I am a Baptized Roman Catholic but not a very good one.
Still, I believe in many of the principles my church taught me as a youngster. Others, I may beg to differ, and I'm assuming God and Jesus might respect that.
Over the course of my life, I have gradually learned to follow the principles taught by one of my favorite American authors Henry David Thoreau.
Simplify! Simplify! Simplify!
The first part of the quote: our life is frittered away by detail.
If I were to go to the confessional of Henry David Thoreau, I would most likely always confess to falling short in that first part of his quote.
Like so many others in this world, I admit to getting exhausted by details.
Hard not to, though, if we want to accomplish anything good and to do it right.
Sometimes, however, we do allow too much complication in our lives and in our beliefs.
That's when we realize the importance of simplifying, simplifying.
Though I'm not so good at purging all the tangible details, I have, over the course of my personal journey, arrived at a simple, basic philosophy which works for me.
On this Earth Day, 2019, after a busy weekend, ushered in with a visit to a school and then with Annie coming home and with all the Easter doings, I can't help thinking that the simple belief system that I have adopted continues to work pretty well.
I've seen numerous facets of it in action over the past few days.
Treat others the way you wish to be treated.
Take care of the animals.
Take care of the Earth.
And, for today's posting, I'll add just one more.
Continue to learn, always.
During my two-hour visit to the Waldorf School on Friday, I saw those principles being reinforced many times over through a calculated approach to education.
Following the Waldorf approach, students in eight classrooms were learning about basic earthly principles and skills and beliefs and cultures and behavior, all under the umbrella of education.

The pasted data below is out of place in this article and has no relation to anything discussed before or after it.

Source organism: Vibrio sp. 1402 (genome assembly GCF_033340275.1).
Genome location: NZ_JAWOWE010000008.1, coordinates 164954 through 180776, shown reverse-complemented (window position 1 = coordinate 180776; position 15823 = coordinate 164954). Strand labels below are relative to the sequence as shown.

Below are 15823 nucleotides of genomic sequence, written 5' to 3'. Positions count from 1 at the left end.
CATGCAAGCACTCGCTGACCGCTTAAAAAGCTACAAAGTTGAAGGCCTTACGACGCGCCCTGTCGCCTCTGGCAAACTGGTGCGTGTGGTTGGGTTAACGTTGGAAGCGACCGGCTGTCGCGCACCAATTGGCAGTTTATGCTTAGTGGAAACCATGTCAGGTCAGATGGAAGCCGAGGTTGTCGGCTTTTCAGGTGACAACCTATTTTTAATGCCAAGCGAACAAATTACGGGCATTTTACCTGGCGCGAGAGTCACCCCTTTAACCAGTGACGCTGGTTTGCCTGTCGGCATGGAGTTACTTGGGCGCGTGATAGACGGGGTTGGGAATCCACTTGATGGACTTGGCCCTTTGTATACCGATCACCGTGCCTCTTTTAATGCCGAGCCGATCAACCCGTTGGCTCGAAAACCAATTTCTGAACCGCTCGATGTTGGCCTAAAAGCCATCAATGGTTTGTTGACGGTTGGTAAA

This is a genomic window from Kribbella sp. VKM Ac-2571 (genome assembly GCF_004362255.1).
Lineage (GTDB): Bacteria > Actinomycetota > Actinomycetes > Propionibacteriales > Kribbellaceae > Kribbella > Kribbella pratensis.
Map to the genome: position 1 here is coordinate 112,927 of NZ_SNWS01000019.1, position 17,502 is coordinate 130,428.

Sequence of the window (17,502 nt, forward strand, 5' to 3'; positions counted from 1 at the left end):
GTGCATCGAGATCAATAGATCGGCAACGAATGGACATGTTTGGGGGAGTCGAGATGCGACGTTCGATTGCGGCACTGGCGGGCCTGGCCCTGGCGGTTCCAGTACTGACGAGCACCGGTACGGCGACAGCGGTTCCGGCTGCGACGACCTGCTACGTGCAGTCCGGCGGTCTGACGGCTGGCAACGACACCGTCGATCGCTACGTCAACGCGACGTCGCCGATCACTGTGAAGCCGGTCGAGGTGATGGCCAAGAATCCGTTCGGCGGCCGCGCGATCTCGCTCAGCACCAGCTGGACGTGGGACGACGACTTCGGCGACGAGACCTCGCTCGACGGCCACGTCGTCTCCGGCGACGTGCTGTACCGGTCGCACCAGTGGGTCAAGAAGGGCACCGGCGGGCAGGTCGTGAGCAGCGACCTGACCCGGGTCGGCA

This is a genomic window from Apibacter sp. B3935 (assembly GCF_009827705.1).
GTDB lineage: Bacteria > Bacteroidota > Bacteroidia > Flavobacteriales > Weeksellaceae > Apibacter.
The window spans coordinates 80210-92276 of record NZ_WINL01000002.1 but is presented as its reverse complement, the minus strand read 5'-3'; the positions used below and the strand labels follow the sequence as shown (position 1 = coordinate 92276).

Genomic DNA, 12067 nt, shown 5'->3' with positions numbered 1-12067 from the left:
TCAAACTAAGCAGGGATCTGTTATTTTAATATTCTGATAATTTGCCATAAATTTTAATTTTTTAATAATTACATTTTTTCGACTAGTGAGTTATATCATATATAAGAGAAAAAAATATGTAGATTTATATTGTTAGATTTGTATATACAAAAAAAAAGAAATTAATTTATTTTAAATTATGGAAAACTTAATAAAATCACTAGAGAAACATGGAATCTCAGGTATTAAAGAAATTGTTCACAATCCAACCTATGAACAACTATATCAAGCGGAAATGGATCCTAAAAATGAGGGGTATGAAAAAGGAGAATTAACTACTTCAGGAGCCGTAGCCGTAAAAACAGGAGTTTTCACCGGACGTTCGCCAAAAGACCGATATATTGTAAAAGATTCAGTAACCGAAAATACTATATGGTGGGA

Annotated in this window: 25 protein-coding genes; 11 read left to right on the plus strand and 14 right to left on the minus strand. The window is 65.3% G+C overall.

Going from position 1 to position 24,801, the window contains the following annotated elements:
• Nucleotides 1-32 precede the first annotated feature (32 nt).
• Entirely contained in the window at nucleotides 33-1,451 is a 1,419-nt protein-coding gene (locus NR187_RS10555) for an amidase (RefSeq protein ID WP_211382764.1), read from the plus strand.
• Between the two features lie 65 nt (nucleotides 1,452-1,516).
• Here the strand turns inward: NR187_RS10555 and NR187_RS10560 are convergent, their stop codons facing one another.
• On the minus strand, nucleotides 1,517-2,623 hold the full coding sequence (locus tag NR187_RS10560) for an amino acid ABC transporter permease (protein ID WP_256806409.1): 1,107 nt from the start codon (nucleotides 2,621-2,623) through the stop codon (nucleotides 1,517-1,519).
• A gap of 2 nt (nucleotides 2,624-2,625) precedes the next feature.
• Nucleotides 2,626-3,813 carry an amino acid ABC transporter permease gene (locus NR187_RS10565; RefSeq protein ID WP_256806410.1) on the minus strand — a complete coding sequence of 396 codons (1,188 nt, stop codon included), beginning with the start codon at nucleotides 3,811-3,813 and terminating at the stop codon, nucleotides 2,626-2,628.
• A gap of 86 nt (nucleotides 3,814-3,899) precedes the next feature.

I saw various forms of often amazing artwork, depicting lessons learned in history, math, literature, etc.
I also witnessed both partially and finished products employing wood craft, sewing skills, stage craft, basic educational tools, etc.
Heck, in one classroom, the third graders were even taking care of the animals---baby chicks, to be exact.
I heard about the constant reinforcement of mutual respect, manners, kindness, validation and appreciation of others' talents.
It was a wonderful visit, providing a glimpse of a wonderful approach to education. As an educator, I am always interested in the approaches used to teach the children, and, as public school teacher, I believe each approach has its merits and the potential to reap great results.
I've seen that year after year during my career as a public high school teacher and during my retirement at my sister's grade school, with our neighborhood Selle Valley Carden School and most recently at the Waldorf School.
I have enjoyed each opportunity and respect each approach.
And, so Friday's school visit led to Friday's marathon adventure, thanks to a late plane, to pick up our Annie.
And, with Annie's visit came the sharing of three different cultures she had experienced this month: South Korea, Vietnam and Thailand.
Annie came bearing gifts, and our Easter Day fun reflected that in Emma's strikingly beautiful skirt from Thailand, in bracelets we wore and the Easter "Island" decorations.
Part of our Easter celebration allowed us to bring out the "kid" stuff still alive and well within our hearts.
Eight chocolate bunnies to find around the Lovestead, which like so many areas yesterday offered a state of springtime bliss and peaceful beauty and excitement of the day.
The 4-wheeler got a work out. Dogs raced around to keep in tune with the excitement. People visited. People ate.
And, yes, all bunnies were found as we strolled around the yard and the woods.
Sadly, the Easter-Day sun melted a couple of bunnies into distorted states.
Twas a simple fun-filled day with family and friends and animals, all taking part in and appreciating the tangible and intangibles of this thing called Earth.
On this Monday morning, with spring sunshine outside and a relatively quiet house, my mind is filled with many images, far beyond what is posted here.
And, along with those reminders of meaningful, inspiring and wonderful moments, I am thinking a simple thought.
We are so lucky to be inhabitants of this Earth, and, yes, we appreciate it and must take care of it so that more moments like the weekend which just passed can continue into eternity.
Simple principles learned, remembered and followed could do just that.
Happy Monday. And, thanks to all who created such lovely moments.
Waldorf Visit on Friday